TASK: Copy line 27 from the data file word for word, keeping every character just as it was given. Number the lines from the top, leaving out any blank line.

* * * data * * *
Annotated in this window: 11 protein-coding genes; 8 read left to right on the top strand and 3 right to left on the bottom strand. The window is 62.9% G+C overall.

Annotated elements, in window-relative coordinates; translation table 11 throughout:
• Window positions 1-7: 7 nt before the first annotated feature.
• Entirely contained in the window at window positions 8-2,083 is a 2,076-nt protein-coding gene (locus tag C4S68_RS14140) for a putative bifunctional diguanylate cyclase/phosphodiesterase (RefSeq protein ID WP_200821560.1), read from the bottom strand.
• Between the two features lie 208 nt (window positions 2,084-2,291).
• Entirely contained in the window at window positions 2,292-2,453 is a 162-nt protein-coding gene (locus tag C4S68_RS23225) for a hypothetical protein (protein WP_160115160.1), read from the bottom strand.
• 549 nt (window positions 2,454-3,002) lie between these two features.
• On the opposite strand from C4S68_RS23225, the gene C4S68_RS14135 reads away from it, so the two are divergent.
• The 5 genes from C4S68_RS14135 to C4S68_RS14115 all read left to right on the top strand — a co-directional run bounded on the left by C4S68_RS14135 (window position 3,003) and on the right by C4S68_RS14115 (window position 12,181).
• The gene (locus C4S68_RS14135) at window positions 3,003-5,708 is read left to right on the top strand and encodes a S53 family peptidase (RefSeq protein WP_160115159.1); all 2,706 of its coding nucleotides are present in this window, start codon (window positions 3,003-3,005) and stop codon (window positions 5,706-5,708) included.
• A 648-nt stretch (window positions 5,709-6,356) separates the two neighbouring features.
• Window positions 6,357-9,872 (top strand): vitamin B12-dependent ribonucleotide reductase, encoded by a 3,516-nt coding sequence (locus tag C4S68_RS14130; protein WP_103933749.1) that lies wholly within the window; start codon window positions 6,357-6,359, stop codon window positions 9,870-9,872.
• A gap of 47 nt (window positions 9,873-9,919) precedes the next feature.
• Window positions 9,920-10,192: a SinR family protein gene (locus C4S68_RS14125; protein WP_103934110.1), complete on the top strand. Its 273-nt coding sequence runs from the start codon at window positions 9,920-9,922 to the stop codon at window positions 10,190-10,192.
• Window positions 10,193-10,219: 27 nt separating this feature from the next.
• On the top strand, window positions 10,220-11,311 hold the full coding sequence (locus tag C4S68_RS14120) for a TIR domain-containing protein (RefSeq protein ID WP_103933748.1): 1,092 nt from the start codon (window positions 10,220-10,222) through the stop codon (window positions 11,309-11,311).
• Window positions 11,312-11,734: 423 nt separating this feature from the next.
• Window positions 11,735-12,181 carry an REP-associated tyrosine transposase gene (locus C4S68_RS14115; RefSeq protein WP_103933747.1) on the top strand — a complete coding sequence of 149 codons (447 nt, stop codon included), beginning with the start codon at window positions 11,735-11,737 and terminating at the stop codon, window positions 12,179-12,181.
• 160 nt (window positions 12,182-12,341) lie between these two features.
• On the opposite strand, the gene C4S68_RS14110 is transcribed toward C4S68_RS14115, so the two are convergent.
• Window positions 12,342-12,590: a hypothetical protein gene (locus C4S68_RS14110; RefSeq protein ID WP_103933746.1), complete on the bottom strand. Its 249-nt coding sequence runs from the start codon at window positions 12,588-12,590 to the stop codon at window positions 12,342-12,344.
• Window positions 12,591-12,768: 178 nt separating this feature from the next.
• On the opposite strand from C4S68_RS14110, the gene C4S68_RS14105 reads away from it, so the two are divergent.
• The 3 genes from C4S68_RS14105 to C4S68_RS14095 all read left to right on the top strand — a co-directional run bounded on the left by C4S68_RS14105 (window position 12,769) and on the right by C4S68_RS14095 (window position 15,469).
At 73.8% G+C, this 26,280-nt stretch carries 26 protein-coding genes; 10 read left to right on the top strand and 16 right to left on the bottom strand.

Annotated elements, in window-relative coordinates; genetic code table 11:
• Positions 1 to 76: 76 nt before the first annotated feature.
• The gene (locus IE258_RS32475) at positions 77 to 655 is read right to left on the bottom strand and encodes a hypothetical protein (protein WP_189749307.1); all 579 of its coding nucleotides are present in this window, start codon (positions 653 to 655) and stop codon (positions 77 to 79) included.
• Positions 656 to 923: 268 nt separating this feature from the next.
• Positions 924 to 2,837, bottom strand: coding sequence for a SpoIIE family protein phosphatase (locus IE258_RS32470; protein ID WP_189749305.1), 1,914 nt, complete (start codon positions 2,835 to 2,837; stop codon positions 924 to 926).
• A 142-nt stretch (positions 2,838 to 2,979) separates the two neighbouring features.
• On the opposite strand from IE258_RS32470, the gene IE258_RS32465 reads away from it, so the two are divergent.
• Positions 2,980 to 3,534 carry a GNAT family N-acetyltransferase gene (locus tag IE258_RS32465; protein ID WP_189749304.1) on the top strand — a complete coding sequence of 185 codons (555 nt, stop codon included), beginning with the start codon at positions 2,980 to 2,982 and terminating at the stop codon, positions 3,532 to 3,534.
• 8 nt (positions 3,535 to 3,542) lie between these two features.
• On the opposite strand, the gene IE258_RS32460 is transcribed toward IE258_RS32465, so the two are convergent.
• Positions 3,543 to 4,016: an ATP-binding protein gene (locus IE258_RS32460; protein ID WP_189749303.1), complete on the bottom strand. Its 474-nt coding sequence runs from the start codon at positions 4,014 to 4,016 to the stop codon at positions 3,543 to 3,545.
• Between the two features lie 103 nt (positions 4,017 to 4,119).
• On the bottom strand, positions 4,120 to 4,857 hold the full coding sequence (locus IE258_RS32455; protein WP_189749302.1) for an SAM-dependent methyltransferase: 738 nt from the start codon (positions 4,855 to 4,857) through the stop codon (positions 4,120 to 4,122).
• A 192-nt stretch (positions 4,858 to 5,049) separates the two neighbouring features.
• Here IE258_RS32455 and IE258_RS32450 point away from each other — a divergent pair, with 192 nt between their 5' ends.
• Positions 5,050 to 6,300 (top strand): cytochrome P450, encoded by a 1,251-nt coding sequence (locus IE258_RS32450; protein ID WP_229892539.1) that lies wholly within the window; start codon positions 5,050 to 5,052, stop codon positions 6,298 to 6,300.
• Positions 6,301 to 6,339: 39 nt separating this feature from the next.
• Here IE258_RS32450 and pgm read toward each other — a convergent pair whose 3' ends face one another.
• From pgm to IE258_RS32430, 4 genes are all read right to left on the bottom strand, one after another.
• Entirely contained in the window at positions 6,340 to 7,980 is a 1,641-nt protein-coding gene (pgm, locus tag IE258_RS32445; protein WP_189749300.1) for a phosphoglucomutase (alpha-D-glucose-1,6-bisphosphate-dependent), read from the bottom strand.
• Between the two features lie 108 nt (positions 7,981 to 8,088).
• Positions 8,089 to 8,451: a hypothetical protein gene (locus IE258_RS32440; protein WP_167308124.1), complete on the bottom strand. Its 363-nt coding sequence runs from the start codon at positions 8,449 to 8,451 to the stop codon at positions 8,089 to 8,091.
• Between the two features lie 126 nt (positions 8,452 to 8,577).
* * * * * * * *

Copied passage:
• Positions 1 to 76: 76 nt before the first annotated feature.